The plan is to build a 1,000 foot pier terminal that will be wide enough for two vehicles to pass each other comfortably. At the end of this 1000 foot long structure will be the manmade “island”. The island will be made from 220,000 cubic yards of your Crown Land prime ocean bottom that just happens to be right next to 14 of your “prime dive sites”. The reason for the idea is to let their too large for the island, cruise ship to be able to come right up to the so-called island, which will house the Customs and Immigration and a “beach club” house.

The MAIN reason this delicate site was chosen, and the only reason that this incredibly valuable biologically diverse site was chosen for destruction is simply because it is closest to the casino and to the main road of Resorts World Bimini.

Cape Eleuthera Institute students tour Baha Mar
Submitted by Royann Dean   
Wednesday, 12 March 2014 18:32

Kendria Ferguson, aquarist at Baha Mar (far left) and DeShawn McGregor, environmental specialist at Baha Mar (far right) with visiting graduate students on the nature walk at the resort.NASSAU, The Bahamas -- Baha Mar recently hosted an environmental sustainability tour for students enrolled in a joint Master of Professional Science degree in Coastal Sustainability from the Cape Eleuthera Institute and the University of Miami.

According to Geoff Walton, Director of Facilities at the Institute, there is an interest in how Baha Mar’s conservation initiatives will be integrated into its operations.

During the tour, Kendria Ferguson, the aquarist at Baha Mar and DeShawn McGregor, Baha Mar’s environmental specialist, shared the environmental team’s efforts to preserve environmentally sensitive areas such as delicate mangroves in Hobby Horse Pond and to enhance the marine life around the Cable Beach shoreline by installing coral reefs. The students also learned about how social aspects of sustainability such as reducing food waste and conserving natural resources will be implemented at the luxury resort.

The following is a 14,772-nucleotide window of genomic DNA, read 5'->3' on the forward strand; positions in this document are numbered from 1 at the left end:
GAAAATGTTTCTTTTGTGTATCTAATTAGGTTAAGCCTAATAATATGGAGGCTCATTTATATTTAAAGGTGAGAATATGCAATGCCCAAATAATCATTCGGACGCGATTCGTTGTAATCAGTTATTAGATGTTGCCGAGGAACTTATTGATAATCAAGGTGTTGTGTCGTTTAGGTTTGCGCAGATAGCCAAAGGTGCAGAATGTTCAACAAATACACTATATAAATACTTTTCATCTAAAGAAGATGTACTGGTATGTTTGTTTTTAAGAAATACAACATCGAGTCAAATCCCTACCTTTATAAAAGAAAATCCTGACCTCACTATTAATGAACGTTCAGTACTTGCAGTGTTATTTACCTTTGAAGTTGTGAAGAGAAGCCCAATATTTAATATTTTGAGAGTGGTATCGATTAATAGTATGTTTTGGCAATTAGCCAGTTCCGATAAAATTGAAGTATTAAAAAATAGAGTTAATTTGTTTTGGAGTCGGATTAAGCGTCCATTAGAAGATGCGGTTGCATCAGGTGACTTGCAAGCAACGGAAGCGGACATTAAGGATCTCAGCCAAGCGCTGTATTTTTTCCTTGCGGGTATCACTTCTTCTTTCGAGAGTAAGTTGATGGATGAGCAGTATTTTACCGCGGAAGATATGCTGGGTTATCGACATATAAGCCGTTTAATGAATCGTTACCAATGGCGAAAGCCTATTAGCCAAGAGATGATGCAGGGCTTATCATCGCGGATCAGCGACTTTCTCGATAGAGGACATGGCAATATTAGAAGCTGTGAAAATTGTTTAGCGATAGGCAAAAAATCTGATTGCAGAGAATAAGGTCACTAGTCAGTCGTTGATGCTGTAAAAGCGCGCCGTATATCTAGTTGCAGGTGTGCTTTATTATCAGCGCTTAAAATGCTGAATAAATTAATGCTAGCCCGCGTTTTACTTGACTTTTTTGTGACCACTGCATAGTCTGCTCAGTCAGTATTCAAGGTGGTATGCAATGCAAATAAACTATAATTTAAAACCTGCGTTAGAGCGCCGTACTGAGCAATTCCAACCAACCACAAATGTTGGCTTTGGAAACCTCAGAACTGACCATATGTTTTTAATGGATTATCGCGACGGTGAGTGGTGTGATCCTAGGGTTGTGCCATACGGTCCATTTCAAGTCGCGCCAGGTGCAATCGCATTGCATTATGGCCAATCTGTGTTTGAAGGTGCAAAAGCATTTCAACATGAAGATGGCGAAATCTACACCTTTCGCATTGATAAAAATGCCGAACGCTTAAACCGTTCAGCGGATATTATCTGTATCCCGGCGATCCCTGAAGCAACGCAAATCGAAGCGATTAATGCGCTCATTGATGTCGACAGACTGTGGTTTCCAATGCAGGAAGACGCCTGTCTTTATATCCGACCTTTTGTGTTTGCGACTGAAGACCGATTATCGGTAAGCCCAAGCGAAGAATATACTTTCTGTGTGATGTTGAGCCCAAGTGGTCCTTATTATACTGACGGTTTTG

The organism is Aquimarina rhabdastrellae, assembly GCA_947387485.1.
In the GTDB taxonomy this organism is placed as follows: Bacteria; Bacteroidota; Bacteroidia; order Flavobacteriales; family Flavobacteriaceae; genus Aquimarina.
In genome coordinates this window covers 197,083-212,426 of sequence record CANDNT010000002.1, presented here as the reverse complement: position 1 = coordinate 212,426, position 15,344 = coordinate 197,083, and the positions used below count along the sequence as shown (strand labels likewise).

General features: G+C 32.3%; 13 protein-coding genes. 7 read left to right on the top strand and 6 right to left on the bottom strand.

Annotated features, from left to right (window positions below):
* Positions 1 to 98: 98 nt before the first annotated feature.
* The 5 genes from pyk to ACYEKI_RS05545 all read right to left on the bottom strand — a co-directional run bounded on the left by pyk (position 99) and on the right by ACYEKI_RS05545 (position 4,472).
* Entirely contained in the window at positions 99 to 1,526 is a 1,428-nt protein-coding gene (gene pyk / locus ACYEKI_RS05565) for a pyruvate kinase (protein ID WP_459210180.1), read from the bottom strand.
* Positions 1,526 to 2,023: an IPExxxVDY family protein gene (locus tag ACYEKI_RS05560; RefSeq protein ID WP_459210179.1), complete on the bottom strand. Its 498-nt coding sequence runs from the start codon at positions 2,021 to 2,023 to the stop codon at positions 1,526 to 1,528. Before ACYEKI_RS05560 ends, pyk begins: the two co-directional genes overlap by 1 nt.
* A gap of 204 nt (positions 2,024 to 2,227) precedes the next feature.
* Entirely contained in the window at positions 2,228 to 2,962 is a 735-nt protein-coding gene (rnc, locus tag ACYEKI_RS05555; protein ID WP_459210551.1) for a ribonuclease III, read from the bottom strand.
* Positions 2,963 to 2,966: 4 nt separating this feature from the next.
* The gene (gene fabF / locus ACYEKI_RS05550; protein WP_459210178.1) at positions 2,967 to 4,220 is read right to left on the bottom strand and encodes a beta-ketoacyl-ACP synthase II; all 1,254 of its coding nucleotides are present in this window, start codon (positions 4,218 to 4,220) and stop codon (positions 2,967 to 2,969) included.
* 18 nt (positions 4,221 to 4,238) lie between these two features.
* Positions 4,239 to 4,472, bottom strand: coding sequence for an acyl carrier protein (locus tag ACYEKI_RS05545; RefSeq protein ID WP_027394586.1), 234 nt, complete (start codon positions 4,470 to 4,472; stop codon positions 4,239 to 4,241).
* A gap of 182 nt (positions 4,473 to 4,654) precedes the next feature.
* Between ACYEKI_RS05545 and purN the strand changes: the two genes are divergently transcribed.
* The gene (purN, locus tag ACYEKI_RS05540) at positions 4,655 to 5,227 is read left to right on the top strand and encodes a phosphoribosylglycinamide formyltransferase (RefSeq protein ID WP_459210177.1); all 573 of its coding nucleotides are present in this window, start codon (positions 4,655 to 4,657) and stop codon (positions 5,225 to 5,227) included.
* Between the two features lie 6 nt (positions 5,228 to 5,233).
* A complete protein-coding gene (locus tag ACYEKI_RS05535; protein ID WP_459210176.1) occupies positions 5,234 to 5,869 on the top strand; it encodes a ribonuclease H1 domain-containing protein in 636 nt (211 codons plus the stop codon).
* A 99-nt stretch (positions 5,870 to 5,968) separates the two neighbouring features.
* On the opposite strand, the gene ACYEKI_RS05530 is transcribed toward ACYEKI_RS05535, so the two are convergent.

Photo: Kendria Ferguson, aquarist at Baha Mar (far left) and DeShawn McGregor, environmental specialist at Baha Mar (far right) with visiting graduate students on the nature walk at the resort.

NEMA conducts water rescue training in Cat Island
Written by BIS   
Wednesday, 12 March 2014 08:52

Participants carry out recuse mission in a Water Rescue Training exercise in New Bight, Cat Island from March 3 to 6, 2014. The exercise was conducted by the National Emergency Management Agency, NEMA and the United States Northern Command. (Photo/NEMA) NASSAU, The Bahamas – The National Emergency Management Agency, NEMA and the United States Northern Command conducted an intense water rescue training exercise in New Bight, Cat Island to better prepare residents to respond to any disaster at sea.